I am grateful to everyone who has taken me hunting: friends, club members, professional guides, dog trainers, outfitters, and lodge and preserve operators. From each, I’ve heard fascinating stories, seen some incredible country, and gleaned bits and pieces of information that I now share with you.
Next time you are lucky enough to be invited hunting, be sure to savor the experience, not just for the birds in the bag but for the knowledge and insights you’ll have gained. Acknowledge the provider appropriately with a quid-pro-quo, something in a bottle, or a heartfelt “thank you.”
I wish I could thank everyone personally. You know who you are, and please know that I appreciate your contributions to my, and now many others’, hunting experiences.
– If your dog is licking all the medicine off a wound, put something tastier on another accessible part of his body.
– Use small bits of uncooked hot dog as your food reward when training pup. Dogs swallow them after one quick chomp so aren’t distracted from your next com
mand by noisy, crunchy chewing. They also emit quite an aroma so have long-distance reward value.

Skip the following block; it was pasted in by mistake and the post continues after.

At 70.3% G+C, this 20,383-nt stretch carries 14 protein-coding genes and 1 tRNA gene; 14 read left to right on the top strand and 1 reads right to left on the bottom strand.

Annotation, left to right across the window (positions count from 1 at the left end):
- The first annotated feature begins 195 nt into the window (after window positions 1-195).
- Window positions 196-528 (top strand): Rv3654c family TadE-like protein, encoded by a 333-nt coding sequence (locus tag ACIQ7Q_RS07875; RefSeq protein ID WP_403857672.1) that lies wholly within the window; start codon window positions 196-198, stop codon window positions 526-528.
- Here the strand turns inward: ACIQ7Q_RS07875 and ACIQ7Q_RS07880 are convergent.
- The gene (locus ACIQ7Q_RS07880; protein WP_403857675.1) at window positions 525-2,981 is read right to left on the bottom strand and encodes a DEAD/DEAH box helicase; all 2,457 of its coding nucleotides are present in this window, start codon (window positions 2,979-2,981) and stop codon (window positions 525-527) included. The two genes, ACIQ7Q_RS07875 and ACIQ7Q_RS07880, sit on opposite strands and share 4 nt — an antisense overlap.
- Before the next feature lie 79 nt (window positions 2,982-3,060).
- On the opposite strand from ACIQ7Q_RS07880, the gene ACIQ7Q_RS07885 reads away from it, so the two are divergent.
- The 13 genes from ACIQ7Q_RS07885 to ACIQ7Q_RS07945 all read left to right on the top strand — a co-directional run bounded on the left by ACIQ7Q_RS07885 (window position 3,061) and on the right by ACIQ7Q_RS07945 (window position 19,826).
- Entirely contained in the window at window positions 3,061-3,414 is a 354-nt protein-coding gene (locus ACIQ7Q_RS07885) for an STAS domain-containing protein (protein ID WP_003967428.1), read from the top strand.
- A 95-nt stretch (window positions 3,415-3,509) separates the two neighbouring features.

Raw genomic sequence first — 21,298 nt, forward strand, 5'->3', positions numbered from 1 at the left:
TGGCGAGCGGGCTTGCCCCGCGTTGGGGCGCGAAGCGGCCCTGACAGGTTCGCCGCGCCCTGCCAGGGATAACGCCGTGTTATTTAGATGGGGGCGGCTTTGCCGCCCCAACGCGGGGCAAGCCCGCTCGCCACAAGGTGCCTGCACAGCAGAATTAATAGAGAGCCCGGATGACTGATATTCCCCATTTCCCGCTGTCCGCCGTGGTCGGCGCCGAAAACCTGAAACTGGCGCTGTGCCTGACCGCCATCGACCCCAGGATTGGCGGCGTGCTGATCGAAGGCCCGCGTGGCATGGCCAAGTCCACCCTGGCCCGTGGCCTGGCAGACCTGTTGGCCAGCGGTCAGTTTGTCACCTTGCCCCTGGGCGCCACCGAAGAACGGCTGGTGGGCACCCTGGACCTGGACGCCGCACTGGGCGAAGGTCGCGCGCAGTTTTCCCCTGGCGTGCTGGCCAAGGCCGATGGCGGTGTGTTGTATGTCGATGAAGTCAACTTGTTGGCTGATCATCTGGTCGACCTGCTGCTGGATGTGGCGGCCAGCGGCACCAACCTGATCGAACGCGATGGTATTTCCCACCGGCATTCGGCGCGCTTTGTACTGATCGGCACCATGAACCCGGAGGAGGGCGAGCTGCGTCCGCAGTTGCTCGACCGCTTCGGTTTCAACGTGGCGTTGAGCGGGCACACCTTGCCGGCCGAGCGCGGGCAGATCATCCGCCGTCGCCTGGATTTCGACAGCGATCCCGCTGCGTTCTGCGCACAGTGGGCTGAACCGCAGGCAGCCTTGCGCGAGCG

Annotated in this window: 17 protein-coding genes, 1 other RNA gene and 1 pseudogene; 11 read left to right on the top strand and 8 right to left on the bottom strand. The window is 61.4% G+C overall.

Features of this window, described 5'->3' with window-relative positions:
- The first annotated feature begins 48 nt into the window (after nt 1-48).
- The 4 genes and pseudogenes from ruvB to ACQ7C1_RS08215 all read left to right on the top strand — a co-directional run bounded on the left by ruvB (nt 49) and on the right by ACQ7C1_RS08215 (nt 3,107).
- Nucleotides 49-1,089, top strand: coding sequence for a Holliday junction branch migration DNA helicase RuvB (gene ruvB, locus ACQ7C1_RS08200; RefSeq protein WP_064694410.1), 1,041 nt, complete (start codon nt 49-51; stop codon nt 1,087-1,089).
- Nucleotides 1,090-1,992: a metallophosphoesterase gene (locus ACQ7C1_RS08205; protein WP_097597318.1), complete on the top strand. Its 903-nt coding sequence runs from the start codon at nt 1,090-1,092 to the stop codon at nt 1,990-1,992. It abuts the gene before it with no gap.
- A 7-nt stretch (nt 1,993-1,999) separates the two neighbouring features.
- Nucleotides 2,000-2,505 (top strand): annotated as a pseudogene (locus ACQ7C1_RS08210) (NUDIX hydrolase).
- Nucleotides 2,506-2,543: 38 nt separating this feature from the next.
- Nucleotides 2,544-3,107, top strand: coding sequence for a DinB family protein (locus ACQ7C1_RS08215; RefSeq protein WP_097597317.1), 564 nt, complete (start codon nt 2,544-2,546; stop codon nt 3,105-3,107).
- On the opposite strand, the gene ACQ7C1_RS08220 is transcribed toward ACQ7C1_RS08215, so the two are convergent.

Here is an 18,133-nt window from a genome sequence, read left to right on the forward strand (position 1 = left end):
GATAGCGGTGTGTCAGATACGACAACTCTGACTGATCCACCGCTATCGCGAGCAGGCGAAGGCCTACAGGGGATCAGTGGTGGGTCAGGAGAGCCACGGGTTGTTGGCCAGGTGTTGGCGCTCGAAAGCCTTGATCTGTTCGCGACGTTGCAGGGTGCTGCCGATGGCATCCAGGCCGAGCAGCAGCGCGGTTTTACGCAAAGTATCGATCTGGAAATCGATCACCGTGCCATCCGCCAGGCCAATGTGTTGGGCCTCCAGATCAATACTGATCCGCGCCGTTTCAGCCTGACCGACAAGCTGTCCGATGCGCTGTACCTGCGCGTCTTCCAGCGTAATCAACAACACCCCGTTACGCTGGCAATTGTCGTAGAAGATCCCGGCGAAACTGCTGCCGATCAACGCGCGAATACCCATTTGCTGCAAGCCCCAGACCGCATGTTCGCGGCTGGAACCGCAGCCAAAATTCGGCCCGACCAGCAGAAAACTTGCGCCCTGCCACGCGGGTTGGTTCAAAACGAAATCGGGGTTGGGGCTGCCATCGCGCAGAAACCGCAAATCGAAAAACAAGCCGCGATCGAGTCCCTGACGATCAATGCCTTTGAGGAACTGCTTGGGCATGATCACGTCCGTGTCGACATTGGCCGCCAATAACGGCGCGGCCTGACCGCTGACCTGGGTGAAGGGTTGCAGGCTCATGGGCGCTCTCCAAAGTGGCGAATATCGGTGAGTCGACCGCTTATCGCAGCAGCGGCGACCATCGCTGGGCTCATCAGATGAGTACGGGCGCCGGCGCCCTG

– Want another reason to approach your dog from the front? He’s not right under the muzzle blast and its deafening effect. He’ll have one less excuse for not hearing your commands.
– When training a complex command, start with the last part and add the other parts in reverse order. When you get to the beginning, it will be a downhill ride.
– As the day goes on and ground heats up, warm air rises from the bottom of draws, valleys, river canyons, creating an uphill or upstream breeze almost everywhere. As the sun rises, hunt from above the best bird hideouts and you’ll help your dog intercept scent as he leads you along a ridgeline or down a draw.
– Sports shows – especially on the last day – can be a bargain-hunters’ paradise, whether you’re shopping for gear or a guided trip.